ExxonMobil and SABIC, Saudi Arabia's state petrochemicals company, have agreed to build a chemical complex near Corpus Christi, Texas, that will include what would be the world's largest steam cracker. The plant will convert Permian Basin-produced hydrocarbons into ethylene.
Three energy companies want to build liquefied natural gas plants in the Brownsville, Texas, area, which could result in a combined $40 billion investment. Booming production and limited land availability near ports like Houston and Corpus Christi have companies looking elsewhere along the coast.
The Philadelphia City Council has approved plans for a liquefied natural gas plant in southwest Philadelphia. The bill's sponsor, Councilman Derek Green, said the plant would provide cleaner fuel for customers currently using diesel and would generate $1 million annually for Philadelphia Gas Works.
Scientists used a seafloor seismic observation network to identify shallow, low-frequency tremors near the northern Japan Trench. Researchers say the findings will provide insight into the driving forces behind a fault's slow slip, as well as the fast slips associated with more typical earthquakes.
Mexico has canceled October auctions to select privately owned partners for state oil company Pemex on seven onshore oil and natural gas projects. The cancellation is part of the new administration's rejection of reforms enacted by former Mexican President Enrique Pena Nieto's government.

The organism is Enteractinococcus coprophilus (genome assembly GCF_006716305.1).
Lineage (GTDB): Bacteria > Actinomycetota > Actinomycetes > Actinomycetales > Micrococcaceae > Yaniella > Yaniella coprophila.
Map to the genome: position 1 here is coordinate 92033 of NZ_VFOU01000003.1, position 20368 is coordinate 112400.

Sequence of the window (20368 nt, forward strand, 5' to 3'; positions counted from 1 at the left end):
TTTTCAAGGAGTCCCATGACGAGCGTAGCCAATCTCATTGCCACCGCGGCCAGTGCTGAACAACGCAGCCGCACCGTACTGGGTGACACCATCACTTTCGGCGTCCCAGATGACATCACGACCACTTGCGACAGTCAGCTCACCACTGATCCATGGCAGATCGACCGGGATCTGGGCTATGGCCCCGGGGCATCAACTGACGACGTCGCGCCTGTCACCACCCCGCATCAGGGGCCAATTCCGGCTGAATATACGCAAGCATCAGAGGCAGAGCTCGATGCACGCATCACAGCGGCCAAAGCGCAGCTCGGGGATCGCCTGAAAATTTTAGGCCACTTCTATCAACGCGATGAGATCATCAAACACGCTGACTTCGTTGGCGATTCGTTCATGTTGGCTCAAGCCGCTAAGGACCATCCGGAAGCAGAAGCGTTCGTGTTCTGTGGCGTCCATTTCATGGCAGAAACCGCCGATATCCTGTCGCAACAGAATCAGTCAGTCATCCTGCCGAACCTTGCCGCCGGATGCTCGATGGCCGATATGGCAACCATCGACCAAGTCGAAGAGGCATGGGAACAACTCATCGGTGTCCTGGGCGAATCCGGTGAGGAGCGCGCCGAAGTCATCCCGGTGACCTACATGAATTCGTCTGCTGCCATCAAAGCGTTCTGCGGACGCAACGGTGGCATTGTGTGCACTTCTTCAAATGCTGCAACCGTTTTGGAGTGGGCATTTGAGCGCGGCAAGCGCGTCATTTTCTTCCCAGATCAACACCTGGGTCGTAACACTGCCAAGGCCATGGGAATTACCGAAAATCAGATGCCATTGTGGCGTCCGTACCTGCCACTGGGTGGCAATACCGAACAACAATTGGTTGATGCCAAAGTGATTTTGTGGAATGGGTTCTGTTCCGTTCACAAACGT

An earthquake centered in the Pacific Ocean about 72 kilometers west of Coquimbo, Chile, shook the country's coast on Thursday, the US Geological Survey said. There were no immediate reports of injuries or damage from the magnitude 6.4 temblor, which occurred at a depth of 10 kilometers.
Australia's Northern Territory has ended a three-year moratorium on hydraulic fracturing exploration, approving Origin Energy's plans for a test well near Daly Waters and Santos' proposal for seismic testing and engineering work north of Elliott. Resources Minister Paul Kirby said the companies will face strict environmental regulations as they work on the onshore shale gas projects, which could resume within days.
"Threats lurking below the surface" could slow the growth of the US shale industry, which needs to focus on improving capital efficiency and finding better ways to deal with natural gas byproduct that is now flared or vented, writes Canary CEO Dan Eberhart. With future demand uncertain and environmental concerns gaining currency, "flaring and methane emissions could become shale's Achilles' heel," he writes.
Permafrost in the Canadian Arctic is melting about seven decades sooner than had been predicted, forging landscapes dotted by ponds and uneven ground, researchers have found. Scientists, who collected data between 2003 and 2016, say higher summer temperatures and the lack of insulating vegetation are contributing to the accelerated melting.
The Delaware River Basin Commission has approved plans to build a $96 million tanker loading facility in New Jersey that will be used in part to export liquid natural gas produced at Pennsylvania shale wells. The commission said its review was limited to the impact of construction and dredging, rejecting environmentalists' argument that the project should be delayed until its overall impact is assessed.